The life-size, and incredibly life-like, models of the people associated with the Vasa, many of them women, further enhance the warship’s story. It appears these 17th century women had more power and influence than you might think. After her husband died, Margareta Nilsdotter took over the running of the shipyard that built the Vasa while Brita Gustafsdotter Bath supplied the timber used for its construction. Then there was Yiva and Beata who were both on board the Vasa when she sank. It’s thought that Beata was a guest so she could have been the sister or wife of a crew member. Of the many objects salvaged from these women’s lives, it was their tiny shoes that I found the most poignant.

Stockholm’s old city, Gamla Stan, on the island of Stadsholmen is where Sweden’s capital was founded in 1252. The Royal Palace with its homage to Versailles – the Great Hall of Mirrors – dominates what is one of the largest and best preserved medieval city centres in Europe. With its narrow closes and cobblestones, Gamla Stan is a bit like Edinburgh’s Old Town and it’s easy to get lost in the maze-like passages. So I completely missed the narrowest street, Marten Trotzig’s alley. Only 90cm wide at its narrowest point, it’s apparently no more than an arm span. But I did come across the Nobel Museum in the former Stock Exchange building. Here you can find out more about Alfred Nobel, the Swedish chemist who invented dynamite and left his fortune for the prize, as well as the hundreds of laureates who have been awarded the prize since it was set up in 1901. The museum’s due to move to a new centre, designed by David Chipperfield, on Stockholm’s seafront in a few years. In the meantime, all the Nobel Prize ceremonies continue to take place in the city’s concert hall.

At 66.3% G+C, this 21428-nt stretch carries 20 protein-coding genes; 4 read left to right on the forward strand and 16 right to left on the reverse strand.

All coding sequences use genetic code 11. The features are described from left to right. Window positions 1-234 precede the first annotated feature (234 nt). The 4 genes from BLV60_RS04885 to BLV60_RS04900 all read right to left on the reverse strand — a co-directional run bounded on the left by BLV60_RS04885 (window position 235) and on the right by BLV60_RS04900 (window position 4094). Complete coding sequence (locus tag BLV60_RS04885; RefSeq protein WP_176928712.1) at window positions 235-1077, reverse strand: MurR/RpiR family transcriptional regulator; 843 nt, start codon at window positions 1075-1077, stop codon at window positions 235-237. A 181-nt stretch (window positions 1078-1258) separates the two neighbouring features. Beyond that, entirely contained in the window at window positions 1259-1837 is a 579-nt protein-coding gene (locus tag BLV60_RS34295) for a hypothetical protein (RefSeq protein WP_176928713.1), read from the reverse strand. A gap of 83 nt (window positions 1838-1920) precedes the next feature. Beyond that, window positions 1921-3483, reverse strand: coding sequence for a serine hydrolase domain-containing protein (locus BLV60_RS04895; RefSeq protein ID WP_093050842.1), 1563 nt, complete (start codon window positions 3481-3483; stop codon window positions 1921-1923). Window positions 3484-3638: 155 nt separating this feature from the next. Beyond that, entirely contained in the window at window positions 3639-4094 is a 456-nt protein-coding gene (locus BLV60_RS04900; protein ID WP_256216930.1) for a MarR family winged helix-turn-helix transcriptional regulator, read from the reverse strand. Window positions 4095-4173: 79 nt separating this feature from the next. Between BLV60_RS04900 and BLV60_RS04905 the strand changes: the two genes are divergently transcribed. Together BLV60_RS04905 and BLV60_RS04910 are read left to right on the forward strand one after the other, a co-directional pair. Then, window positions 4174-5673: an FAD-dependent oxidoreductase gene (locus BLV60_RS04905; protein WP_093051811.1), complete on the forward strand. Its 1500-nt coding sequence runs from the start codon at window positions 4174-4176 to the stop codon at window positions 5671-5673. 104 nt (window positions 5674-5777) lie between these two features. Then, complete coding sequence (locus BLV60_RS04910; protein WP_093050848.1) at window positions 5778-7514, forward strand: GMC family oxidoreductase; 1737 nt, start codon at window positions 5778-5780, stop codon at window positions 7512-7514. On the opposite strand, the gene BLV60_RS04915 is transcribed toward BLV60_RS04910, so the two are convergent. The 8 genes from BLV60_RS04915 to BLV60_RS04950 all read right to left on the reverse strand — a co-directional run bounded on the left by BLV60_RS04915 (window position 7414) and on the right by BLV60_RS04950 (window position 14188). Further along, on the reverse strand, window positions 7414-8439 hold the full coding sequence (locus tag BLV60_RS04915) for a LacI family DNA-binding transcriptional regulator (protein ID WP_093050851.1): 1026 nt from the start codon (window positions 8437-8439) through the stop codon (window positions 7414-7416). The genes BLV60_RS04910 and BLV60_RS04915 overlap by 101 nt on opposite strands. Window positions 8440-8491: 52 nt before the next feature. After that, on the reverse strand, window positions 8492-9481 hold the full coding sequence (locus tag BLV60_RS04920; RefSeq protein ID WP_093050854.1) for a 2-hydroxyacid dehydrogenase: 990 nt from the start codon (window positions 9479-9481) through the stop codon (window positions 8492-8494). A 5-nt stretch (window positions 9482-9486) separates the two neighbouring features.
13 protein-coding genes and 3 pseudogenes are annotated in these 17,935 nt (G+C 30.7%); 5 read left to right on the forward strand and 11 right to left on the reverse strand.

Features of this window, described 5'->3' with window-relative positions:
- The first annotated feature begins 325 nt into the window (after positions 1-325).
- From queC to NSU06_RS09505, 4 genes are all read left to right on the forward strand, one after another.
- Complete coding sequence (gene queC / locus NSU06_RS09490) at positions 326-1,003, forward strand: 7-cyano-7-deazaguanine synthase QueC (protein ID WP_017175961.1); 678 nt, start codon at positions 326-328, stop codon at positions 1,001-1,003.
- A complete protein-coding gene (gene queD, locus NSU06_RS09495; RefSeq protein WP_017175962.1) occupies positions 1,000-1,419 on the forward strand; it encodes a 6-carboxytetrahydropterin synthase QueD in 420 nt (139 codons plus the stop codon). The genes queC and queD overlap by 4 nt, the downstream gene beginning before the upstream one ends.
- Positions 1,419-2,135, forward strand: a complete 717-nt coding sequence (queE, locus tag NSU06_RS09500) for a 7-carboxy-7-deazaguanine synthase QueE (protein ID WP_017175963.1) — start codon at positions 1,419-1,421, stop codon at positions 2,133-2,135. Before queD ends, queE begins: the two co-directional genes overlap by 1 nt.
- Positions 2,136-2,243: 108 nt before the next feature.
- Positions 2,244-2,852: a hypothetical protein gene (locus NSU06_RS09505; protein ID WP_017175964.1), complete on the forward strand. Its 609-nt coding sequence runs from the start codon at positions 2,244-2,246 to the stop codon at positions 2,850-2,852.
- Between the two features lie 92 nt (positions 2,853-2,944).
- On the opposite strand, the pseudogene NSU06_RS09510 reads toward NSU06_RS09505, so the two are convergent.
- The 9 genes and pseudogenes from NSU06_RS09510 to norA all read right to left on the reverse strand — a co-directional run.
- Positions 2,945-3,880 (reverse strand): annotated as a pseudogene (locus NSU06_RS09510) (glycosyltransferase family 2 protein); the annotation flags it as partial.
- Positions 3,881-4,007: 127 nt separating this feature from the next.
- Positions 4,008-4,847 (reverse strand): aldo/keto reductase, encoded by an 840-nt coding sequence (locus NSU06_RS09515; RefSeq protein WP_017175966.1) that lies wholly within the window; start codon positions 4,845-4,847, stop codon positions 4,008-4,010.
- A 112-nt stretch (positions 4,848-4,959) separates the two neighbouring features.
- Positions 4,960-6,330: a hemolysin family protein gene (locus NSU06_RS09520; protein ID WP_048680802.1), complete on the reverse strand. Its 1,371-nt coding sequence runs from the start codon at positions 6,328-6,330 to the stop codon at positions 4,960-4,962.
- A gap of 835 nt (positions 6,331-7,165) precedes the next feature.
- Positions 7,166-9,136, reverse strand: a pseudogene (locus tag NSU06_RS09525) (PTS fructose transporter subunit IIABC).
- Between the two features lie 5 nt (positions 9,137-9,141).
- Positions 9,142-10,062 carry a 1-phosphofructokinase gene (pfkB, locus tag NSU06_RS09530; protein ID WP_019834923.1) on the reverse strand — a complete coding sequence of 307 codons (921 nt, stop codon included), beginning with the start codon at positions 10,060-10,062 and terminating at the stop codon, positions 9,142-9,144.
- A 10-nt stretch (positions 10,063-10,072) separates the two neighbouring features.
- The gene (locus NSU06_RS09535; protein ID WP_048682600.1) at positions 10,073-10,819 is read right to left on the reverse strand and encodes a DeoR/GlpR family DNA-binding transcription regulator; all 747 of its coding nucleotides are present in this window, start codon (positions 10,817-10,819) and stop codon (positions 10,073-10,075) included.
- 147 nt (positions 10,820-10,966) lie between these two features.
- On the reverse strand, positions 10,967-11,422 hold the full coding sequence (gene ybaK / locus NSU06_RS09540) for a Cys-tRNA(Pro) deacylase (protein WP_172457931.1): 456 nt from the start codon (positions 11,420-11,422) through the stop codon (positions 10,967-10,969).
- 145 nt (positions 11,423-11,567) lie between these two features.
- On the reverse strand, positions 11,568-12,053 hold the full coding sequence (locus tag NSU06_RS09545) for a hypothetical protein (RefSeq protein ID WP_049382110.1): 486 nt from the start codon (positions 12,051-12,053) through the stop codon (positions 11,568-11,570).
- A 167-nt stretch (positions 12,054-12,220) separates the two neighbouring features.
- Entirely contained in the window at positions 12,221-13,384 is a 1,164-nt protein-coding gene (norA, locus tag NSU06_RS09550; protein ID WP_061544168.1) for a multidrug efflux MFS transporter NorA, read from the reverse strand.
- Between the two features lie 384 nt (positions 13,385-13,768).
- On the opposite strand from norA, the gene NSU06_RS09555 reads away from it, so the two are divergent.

Outside the concert hall is a large sculpture, the Orpheus Fountain, by Swedish artist Carl Milles. It’s well worth the 20 minute journey out of town to visit Millesgarden, the stunning home and sculpture garden that belonged to Carl and his wife Olga, who was also an artist. It’s on the island of Lindingo overlooking the terminal where cruise ships leave for the Baltic.

The house itself is a labour of love with Carl and Olga putting it together bit by bit themselves. They spent their evenings lying on the floor gluing tiny grey and black tiles down to create a gorgeous mosaic. Their striking wooden chairs were made out of the yokes oxen wore to plough the fields. And of course artworks by the couple and Olga’s sculptor sister Ruth are scattered throughout the house alongside other paintings and items the family collected over the years.

But it’s Milles’ huge bronze sculptures that dominate the skyline in the outdoor courtyard. His figures seem to float on air, perched high up against a backdrop of blue sky balanced on nothing more than a toe or, in the case of one of his most famous works The Hand of God, a thumb and finger. At ground level there are fountains filled with sprites, nymphs and muses. My favourite water sculpture is of a naked woman riding a dolphin as if it were a bucking bronco, her hair streaming wildly behind her. I could have spent a whole day at this museum and more than a few days in this entrancing summer night city.

Travel notes

Getting there

Norwegian ( fly Edinburgh to Stockholm direct from £120 and KLM ( fly there from Aberdeen, Edinburgh and Glasgow via Amsterdam from £170.

Where to stay

Prices range from £750 a night at the Lydmar to £93 a night at the Radisson Blu on the waterfront. For something cheaper and quirkier, there’s the Red Boat riverside hotel and hostel from £40 a night.

Other information

Go to The is worth getting if you’re going to a lot of paying attractions.